Storage & Features: This pack really shines when it comes to storage. The main compartment is spacious enough for all my day-hiking essentials. The elastic mesh inner compartment is perfect for holding a three-liter bladder. The front stuff pocket, though, could do with a bit more elasticity – it gets a bit tight when the main compartment is fully packed.
Durability: The 100-denier high-tenacity fabric used throughout is tougher than it looks. It’s endured quite a bit of abuse on my hikes, and yet it’s lighter than other fabrics I’ve encountered. The twin side compression straps are a nice touch, but I noticed they can get overwhelmed if you’re carrying something like skis and the pack isn’t fully loaded.
Cons: My main gripe would be the top pocket – it could be a tad deeper. Also, the hipbelt pockets are on the smaller side. I found that while I could ski tour or snowshoe with this daypack, it lacks some features I consider essential in a touring pack, like a separate avalanche gear pocket.
Nomatic Travel Pack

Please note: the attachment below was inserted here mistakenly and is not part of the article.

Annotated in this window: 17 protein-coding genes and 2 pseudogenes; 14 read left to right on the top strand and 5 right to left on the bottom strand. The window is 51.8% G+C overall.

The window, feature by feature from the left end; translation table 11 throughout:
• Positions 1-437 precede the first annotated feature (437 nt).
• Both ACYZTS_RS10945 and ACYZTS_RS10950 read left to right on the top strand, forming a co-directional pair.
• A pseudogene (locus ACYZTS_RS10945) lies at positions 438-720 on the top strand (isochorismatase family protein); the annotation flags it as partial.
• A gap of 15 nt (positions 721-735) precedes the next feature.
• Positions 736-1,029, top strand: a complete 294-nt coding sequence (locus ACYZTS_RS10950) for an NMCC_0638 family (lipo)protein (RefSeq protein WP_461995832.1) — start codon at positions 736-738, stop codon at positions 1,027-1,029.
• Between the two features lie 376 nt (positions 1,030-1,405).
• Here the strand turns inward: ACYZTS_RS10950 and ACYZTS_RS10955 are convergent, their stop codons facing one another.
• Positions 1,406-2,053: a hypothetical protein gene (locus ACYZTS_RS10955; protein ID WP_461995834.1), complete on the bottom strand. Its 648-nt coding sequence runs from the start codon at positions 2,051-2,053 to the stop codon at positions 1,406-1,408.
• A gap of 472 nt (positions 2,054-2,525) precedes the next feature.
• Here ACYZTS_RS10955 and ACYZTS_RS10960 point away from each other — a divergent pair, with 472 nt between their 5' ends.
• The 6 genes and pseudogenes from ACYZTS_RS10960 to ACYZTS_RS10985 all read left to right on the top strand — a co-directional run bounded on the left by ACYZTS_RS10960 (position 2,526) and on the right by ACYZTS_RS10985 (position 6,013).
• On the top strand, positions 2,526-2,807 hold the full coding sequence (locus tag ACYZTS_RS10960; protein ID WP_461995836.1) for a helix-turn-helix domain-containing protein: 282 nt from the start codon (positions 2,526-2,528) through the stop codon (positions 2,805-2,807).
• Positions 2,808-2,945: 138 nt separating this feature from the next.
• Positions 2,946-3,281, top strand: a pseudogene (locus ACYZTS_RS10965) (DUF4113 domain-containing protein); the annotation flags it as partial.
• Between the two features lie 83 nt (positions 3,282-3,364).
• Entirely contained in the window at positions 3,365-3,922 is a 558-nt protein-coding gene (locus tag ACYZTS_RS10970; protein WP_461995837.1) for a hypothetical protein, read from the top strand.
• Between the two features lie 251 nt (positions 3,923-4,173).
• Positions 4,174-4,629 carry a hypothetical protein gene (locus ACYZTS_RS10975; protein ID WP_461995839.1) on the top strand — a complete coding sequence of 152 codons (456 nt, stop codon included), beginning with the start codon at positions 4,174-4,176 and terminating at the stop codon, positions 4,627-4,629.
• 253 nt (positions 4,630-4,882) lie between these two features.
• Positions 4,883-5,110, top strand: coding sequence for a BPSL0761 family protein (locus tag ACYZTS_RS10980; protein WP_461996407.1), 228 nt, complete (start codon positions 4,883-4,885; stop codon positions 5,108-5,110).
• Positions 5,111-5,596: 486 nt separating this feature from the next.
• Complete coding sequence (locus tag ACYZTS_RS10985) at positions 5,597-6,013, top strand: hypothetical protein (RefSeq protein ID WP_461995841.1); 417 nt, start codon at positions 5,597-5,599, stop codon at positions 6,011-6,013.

Design & Fit: The first time I slung the Nomatic on my back, it struck me how versatile and well-structured it was. It’s like this daypack morphs to fit different needs – from day hikes to commuting. The dimensions are just right for my frame, and at 1.04 kg, it’s not a burden. The top-loading main compartment and the array of pockets including hipbelt pockets, mesh side pockets, and a front shove-it pocket make organization smooth sailing.
Comfort: The FreeFloat™ suspension with its ventilated back panel and padded shoulder straps feels great and makes the weight distribution evened out, keeping me cool and comfortable even on longer hikes. The CrossFlo™ CM hipbelt is a nice touch, providing additional support.
Durability: Built with recycled, bluesign®-approved ripstop nylon, this pack can sure take a good beating (personally tested, of course). Whether it’s everyday use or rugged outdoor adventures, the Traverse 32 stands up to the challenge.